Inspirational Walls – In School Grounds & Beyond

13 September 2011 · 0 comments

in Developing School Grounds & Outdoor Spaces

Six weeks ago, I was in the Lake District which is re-knowned for its social and cultural heritage as well as its scenic beauty. In fact I believe its the interactions of the people with the landscape over several centuries that has made the Lake District such a unique place.

Normally I’m completely into looking at the fells and baa-ing in conversation with all the Herdwick sheep. However this time was different. I’m blaming Rusty Keeler for my new play-potential-tinted glasses that I now wear when out and about. This time, I found myself eyeing up the walls in a new light.

Local building traditions have produced villages and towns of very different character. I was staying in Ambleside where the house have grey slate roofs and walls…

Many house names and other signs are written on slate too…

These are easy to obtain or have made from local suppliers. Oh and look at the number tiles too! I bet these could be well used in a nursery outdoor space. And check out the miniature slate tiles.

This 10ft wall is where I learned to climb. Encouraged by reading Enid Blyton’s Famous Five stories, I would look for high walls to climb. My gran’s garden is at the top of the wall so it’s possible to squeeze through the bushes, thus avoiding the necessity of climbing back down!

Many schools spend thousands of pounds on climbing walls. Creating walls that are structurally strong enough for traversing which fit in the style of traditional local walls is a potential alternative, employing local crafts and tradespeople to build (NB they do not need to be 10ft tall, just fun enough to clamber about – ask Grounds for Learning for advice).

This has been done by some schools. At Riverside Primary in Stirling, the sandpit is partially surrounded by a beautiful wall.

If you look really closely, the wall has all sorts of hidden features and treasures to discover. When it was being built the school children stuck little objects into the cement. Here’s an example…

Low walls are a childhood necessity for walking along. I know many adults disapprove of such practices, but wall walking kept me very absorbed as a child. Below is one example. This wall was on my walk to the sweet shop!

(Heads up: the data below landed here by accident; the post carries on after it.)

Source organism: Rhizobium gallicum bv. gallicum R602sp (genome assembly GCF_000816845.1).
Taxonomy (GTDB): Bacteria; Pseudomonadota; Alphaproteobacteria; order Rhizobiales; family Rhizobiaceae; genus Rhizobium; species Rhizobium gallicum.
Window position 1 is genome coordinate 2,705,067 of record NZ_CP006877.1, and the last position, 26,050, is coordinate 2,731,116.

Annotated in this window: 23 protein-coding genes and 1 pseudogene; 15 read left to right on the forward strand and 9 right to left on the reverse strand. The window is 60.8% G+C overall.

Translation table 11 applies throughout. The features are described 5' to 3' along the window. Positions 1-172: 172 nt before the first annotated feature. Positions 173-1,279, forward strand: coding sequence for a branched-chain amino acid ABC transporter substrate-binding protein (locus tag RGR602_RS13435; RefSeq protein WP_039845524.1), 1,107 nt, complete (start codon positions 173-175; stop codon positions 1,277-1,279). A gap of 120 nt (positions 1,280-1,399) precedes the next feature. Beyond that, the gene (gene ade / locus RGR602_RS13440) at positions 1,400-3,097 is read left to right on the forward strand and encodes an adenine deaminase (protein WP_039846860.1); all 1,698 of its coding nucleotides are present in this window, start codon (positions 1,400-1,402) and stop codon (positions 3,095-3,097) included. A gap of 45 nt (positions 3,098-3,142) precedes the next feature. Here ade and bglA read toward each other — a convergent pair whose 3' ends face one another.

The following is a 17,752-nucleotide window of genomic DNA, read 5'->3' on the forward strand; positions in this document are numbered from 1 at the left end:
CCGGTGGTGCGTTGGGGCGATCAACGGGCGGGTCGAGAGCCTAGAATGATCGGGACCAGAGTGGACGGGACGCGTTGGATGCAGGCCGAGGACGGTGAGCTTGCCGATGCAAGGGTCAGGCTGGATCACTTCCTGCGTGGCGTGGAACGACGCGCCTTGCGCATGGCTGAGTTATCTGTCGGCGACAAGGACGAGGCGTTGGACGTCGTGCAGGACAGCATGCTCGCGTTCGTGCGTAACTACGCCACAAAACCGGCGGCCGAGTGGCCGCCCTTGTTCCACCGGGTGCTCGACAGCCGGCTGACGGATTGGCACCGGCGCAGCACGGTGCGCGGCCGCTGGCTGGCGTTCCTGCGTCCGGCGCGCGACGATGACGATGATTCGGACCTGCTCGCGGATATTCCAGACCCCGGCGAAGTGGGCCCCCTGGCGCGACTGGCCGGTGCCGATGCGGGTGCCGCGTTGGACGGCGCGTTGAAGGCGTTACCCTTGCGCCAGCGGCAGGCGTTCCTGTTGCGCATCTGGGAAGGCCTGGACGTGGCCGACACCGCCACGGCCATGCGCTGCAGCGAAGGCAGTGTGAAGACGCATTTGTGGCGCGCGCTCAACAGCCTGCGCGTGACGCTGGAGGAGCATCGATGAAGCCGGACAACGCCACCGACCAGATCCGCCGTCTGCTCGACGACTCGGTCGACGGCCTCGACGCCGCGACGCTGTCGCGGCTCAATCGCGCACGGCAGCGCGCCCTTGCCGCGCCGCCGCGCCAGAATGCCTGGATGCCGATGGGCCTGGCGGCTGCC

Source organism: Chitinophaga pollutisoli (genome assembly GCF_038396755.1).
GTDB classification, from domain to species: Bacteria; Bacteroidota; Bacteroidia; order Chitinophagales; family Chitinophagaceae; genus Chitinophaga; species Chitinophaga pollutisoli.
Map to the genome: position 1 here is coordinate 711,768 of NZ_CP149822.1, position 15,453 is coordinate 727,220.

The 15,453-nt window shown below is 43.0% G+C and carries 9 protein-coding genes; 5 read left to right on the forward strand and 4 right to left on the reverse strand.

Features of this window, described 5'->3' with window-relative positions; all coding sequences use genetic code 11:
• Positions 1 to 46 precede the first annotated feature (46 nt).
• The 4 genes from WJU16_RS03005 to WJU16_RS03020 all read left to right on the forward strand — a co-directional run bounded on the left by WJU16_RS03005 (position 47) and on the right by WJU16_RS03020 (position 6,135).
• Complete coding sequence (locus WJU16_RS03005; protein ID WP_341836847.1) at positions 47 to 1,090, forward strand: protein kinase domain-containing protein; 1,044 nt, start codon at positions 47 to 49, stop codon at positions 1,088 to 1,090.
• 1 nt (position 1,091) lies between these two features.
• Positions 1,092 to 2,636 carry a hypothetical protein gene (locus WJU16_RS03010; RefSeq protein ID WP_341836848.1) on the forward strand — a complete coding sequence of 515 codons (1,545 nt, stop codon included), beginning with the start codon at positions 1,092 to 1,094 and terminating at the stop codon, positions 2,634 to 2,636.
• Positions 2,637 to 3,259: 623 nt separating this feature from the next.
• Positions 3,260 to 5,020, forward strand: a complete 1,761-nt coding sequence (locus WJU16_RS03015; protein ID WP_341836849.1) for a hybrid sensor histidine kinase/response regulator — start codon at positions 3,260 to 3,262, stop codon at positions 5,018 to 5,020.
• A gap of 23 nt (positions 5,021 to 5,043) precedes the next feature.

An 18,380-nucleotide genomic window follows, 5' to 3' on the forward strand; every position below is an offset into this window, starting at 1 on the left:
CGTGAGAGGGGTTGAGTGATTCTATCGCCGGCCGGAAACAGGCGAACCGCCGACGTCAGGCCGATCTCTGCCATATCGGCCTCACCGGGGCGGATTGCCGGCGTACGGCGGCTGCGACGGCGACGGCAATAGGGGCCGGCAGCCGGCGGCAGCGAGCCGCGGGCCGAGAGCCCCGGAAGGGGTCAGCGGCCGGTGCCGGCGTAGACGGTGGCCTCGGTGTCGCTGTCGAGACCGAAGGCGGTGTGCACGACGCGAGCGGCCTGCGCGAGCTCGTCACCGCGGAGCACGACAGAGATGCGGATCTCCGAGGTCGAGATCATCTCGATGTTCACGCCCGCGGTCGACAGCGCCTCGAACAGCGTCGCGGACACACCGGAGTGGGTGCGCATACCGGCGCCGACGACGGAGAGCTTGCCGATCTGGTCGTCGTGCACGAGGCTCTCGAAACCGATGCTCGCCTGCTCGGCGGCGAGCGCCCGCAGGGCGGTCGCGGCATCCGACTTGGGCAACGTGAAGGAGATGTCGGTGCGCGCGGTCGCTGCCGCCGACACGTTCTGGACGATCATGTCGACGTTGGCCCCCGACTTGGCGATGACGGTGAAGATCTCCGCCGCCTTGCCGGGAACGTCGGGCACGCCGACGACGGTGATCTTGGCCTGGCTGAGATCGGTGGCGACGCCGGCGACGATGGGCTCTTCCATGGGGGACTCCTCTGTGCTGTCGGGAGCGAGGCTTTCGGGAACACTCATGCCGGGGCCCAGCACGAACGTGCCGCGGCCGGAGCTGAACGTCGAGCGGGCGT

One of my favourite Lakeland building traditions are the drystone walls that cover the countryside over fell and dale. Whilst people are discouraged from climbing over them at random (it can cause them to fall down), there are stone stiles to let you through on rights of way and footpaths. Look at this beautiful example…

And this one too…

Building these walls is a local tradition in many parts of the UK. The techniques vary slightly in different places. However, when properly constructed they will last for centuries with little maintenance. Of course, children can get practising from an early age…

Drystone walls (“drystane dykes” in Scotland) are also valuable homes for wildlife as there are little gaps and spaces which plants and animals inhabit. But, they can also provide a lovely garden feature too, if constructed with space for planting at the top.

Raised beds can also be made from stone. These are robust structures that will withstand high use. I like the example I found below, as I’m into raised beds that provide seating too… and a place to walk on, jump off, practise parkour, etc…

Holes in walls work well too. They are miniature cubbies for small world play. If you want to see some amazing artwork on this have a look at Helen Nodding’sĀ Stories from Space and the detail of her work.

And let’s not forget about pipes. Whilst the pipe below serves as drainage, having pipes in walls in playgrounds creates many opportunities. It can be a place to peek through, roll balls through, post stuff into, pour water into, etc.

Talking of water, I really had to show you these stepping stones just outside Ambleside. They take rock hopping to a new level. Remember this, should you ever build a large water feature…

Finally, let’s remember the powerful impact of stone circles and our connection with our ancestors. This is Castlerigg Stone Circle. The Coombes School have a replica stone circle in their grounds which is a popular place for learning, playing and just being.

The next time you go and visit a different place, enjoy the inspiration it brings. Take it back to your school or store it in your dreams and schemes file šŸ™‚

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